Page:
See the Taj Mahal

The Taj Mahal

The Quirky Traveller at the Taj Mahal India

I’ve left the best to last … Just about everyone has heard of the Taj Mahal but many have not seen it. I finally got to achieve a life-long dream to see this iconic building on my very first trip to India this year. It did not disappoint. Built by Shah Jehan between 1632 and 1643 in honour of his beloved wife, Mumtaz Mahal, it is breathtakingly lovely, much bigger than I expected and quite probably the most beautiful building in the world. India is one of the few places in the world where I’d strongly recommend visiting on a tour; read my article on Top 10 Reasons to Choose an Escorted Tour in India.

PS – Pye Motors Brand Ambassador

The new Ford Fiesta beside Morecambe Bay - The Quirky Travelller

My new Ford Fiesta beside Morecambe Bay

At the end of memorable year of quirky travel I was delighted to be chosen as Brand Ambassador for Pye Motors, a family-run Ford Dealership in North West England. I’m going to be out and about in my new Ford Fiesta, exploring lesser known areas around the Morecambe Bay area as well as across the UK. Watch out for #followpye updates in the coming blog posts.

I hope this article has given you some inspiration for a few new places to visit in the coming year. Do share your own suggestions in the Comment Box below. May all your quirky travel dreams come true …

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The Quirky Traveller Travel Tips of the Year

 

September 15, 2017

All aboard the famous Snowdon Mountain Railway to the top of Wales

Snowdon from Mountain Railway train Wales - photo Zoe Dawes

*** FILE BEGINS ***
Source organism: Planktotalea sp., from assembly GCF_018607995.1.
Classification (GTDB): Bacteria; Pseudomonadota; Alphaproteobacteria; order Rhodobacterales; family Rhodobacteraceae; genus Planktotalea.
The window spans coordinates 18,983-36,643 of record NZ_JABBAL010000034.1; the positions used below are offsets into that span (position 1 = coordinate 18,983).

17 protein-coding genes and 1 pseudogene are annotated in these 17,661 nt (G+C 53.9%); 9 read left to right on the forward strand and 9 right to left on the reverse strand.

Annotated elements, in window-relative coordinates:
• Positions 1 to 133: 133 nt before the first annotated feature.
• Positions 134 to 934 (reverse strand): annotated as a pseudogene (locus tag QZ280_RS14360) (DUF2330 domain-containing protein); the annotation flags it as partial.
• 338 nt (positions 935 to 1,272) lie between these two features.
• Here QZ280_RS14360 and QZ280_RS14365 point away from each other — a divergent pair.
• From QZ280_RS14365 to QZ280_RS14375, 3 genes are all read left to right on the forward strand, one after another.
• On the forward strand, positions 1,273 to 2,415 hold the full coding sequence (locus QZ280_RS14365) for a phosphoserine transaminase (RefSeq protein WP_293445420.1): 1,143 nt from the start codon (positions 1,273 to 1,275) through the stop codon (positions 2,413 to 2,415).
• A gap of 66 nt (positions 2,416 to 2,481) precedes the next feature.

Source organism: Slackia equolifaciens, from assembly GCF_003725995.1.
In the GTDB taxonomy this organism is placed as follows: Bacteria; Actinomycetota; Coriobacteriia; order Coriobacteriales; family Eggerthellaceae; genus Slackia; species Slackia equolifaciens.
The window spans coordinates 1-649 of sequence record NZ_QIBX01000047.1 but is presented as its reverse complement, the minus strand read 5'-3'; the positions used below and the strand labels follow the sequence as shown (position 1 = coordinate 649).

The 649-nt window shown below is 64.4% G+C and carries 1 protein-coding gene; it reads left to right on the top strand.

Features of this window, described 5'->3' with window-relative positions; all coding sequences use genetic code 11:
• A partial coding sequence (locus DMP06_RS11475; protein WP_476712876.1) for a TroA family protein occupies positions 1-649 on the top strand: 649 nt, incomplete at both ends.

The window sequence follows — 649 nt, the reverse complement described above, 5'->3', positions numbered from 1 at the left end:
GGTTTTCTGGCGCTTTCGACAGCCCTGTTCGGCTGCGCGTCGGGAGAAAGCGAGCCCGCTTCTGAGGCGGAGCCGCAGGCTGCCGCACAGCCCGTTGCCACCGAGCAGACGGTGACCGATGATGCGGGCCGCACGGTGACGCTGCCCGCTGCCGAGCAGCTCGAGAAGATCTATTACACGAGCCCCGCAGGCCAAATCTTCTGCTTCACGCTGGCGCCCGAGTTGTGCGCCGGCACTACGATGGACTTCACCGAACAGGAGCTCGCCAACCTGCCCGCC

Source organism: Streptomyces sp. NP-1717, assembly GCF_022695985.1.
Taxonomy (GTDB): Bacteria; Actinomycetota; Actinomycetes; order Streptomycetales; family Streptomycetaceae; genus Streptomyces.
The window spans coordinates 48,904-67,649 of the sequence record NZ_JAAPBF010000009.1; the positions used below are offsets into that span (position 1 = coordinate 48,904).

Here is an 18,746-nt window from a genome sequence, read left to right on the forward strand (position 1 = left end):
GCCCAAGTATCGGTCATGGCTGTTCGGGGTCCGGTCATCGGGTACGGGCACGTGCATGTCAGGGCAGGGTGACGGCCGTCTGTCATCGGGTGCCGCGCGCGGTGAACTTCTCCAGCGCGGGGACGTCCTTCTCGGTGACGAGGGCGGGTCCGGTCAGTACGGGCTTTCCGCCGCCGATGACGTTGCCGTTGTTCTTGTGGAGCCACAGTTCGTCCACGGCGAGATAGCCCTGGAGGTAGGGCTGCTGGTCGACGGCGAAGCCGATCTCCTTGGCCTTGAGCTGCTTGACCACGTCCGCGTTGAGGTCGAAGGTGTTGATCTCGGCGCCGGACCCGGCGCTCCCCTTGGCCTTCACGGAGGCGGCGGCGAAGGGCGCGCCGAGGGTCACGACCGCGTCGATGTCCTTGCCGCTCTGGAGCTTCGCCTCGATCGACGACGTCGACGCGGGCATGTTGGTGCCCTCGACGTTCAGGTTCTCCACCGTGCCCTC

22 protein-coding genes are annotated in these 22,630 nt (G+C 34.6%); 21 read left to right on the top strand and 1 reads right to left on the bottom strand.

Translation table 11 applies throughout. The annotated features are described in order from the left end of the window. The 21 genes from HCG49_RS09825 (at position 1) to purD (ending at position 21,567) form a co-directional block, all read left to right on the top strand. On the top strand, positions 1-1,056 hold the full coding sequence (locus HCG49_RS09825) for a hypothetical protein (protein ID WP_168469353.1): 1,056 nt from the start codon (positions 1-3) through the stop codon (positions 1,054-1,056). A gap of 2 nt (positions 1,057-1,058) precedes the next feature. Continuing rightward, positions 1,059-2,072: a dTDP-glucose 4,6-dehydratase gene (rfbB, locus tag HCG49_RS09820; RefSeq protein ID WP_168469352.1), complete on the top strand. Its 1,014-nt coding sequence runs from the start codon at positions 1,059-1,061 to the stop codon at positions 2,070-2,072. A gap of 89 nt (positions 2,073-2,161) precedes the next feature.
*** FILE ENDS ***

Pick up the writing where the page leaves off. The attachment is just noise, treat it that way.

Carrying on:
The air freshened and the clouds twirled closer together. A seagull landed on a nearby rock and squawked loudly. The sun played hide and seek as we wondered which would win. For a few minutes the world disappeared in a damp, grey mass and we felt bereft … Seagull on top of Snowdon North Wales

Then, just as quickly, the sun returned, the sky turned peacock blue and the seagull shook its wings and flew away to play on the thermals. Below us spread the most dramatic scenery in Wales; craggy mountains, grass-covered slopes, river valleys, glittering lakes and in the far distance a golden eyebrow of beach beside the sea. I was finally on the top of Snowdon, at 1,085 metres the highest mountain in Wales and somewhere I had wanted to get to for many years.

On top of Snowdon Mountain North Wales - photo Zoe Dawes

View from the top of Snowdon

Twice before I’d attempted it. The first time many years ago, as a school teacher taking a group of school children on a hike up the mountain. Sharon, a feisty young girl, had an accident on the Miner’s Track and I had to accompany her back down to Llanberis. The second time, my boyfriend and I drove all the way from the Midlands, turned up at the Snowdon Mountain Railway ticket office to be told that the it was too windy and the trains were cancelled. This time I was on a tour with Great Rail Journeys and Rail Discoveries and we were having the best weather imaginable.

Clogwyn Halt Snowdon Mountain Railway Wales - photo Zoe Dawes

Our group had been driven by coach to Llanberis from Llandudno on the North Wales coast and got one of the earliest trains up the mountain. One of the pleasures of being on a tour is having all the organisation done for you; no queueing, tickets in hand and no hassle. For the train buffs amongst you, the Snowdon Mountain Railway is narrow gauge, 4.7miles long and is Britain’s only public rack and pinion railway. It started in 1896 and has been operating ever since, taking millions of tourists to the peak of one of the loveliest mountains in the British Isles.

Wyddfa and Snowdon Mountain Railway

Our train was pushed by illustrious steam engine Wyddfa (Welsh for Snowdon), built in 1895 and still going strong. I had a chat with Stoker Paul, who explained that the engine originated in Switzerland (the Swiss know a thing or two about mountain railways) and pushes the train UP the mountain via the rack and pinion system. There was a great feeling of anticipation as we chugged out of Llanberis Station, over a river, past a slick of waterfall and through ancient oak woods. ‘Sir Richard Moon built his railway knowing that the journey his little trains would make, would offer us a magical panorama, that until then, had only been available to the intrepid climber.’ (From the excellent Snowdon Mountain Railway Souvenir Brochure)

Wyddfa steam engine Snowdon collage

Wyddfa steam engine